11. Change your wireless key at a minimum once a month. Once your key has been comprimised, it may be shared for others to use your connection without your knowledge. 

 

12. Disable Upnp

 

13. Disable remote access

 

14. Disable Automatic updates(Cisco/Linksys routers). Cisco recently pushed out updates that forced users into a cloud based management for their App Enabled routers. This service is insecure as everything is sent plaint text and leaves your router open to attack. 

 

15. Disable access to the routers management interface from wireless, unless all you have is wireless devices. If possible, create a access rule to to only allow 1 ip address to access the web management for the router.

 

16. Go through every page of your routers web interface and disable services you do not need.

 

17. un plug the router when your not home or not using it. The only secure network is the one not connected to any computers.....

Posted by
New Visitor
Member Since: ‎12-16-2012
Posts: 2

Re: How to Secure a Wireless Router

I need instructions on how to access security key for my wireless connection for Windows  XP

 

Posted by
Contributor
Member Since: ‎04-03-2007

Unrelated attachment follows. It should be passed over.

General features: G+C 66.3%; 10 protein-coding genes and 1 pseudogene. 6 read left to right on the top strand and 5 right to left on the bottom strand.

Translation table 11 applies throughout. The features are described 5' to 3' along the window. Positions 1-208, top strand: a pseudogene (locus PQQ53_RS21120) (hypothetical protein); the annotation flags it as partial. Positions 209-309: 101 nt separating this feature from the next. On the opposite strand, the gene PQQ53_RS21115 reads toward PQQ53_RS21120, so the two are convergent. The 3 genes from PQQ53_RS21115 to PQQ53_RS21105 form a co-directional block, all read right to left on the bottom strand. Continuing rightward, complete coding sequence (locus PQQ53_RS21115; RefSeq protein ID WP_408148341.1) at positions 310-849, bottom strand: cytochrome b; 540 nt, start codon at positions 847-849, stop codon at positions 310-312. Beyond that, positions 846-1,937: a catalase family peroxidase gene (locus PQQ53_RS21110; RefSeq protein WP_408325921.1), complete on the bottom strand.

Posts: 14

Re: How to Secure a Wireless Router

Sorry, but there was 0, not a thing, not even a maybe, similar to the Home Page of my Belkin F9K1102 v2 in the first two steps of the example/explaination taged to this reply.  I had high hopes but ,,,,

Posted by
New Visitor
Member Since: ‎02-27-2013
Posts: 3

Re: How to Secure a Wireless Router

NO ROUTER MANUAL has been supplied from ComCast to go with the router they installed for my internet service.  I cannot find a brand name or model number on the Xfinity router.  I'd love to have such instructions but you would have to tell me where to find them, and even how to find out what kind of router I have.

Posted by
New Visitor
Member Since: ‎02-27-2013
Posts: 3

Re: How to Secure a Wireless Router

How do I find my router's home page?  I want to set up parental time controls to shut down the router overnight to keep my son offline when he should be sleeping.

 

Trust me, I WOULD LOVE TO CONSULT DOCUMENTATION---but nothing was provided to me from Comcast or Xfinity.  Just the router alone.  There is not even a brand name on the device.  No instructions.  Not one single document except an Xfinity 4-page brochure which does not even mention that there is a homepage or any settings for the router, much less how to access or change them.

 

None of the hyperlinks in this paragraph work except "this" and " your router's home page"

 

Router Configuration
To change these router options, we're going to be using the WRT54G's Web based Setup pages. Most routers have a tiny built-in webserver you can just point your favorite browser at, login, and make whatever changes you need. On my router, I simply use http://192.168.1.1 (which is just the router's LAN side IP address). This is pretty standard on most Linksys routers. Other manufacturers might use http://192.168.0.1 or http://192.168.2.1, or http://10.0.0.1, for example. Consult your pesky documentation for what you should use on your router. Once connected, you should be presented with a login dialog that looks similar to Router Configuration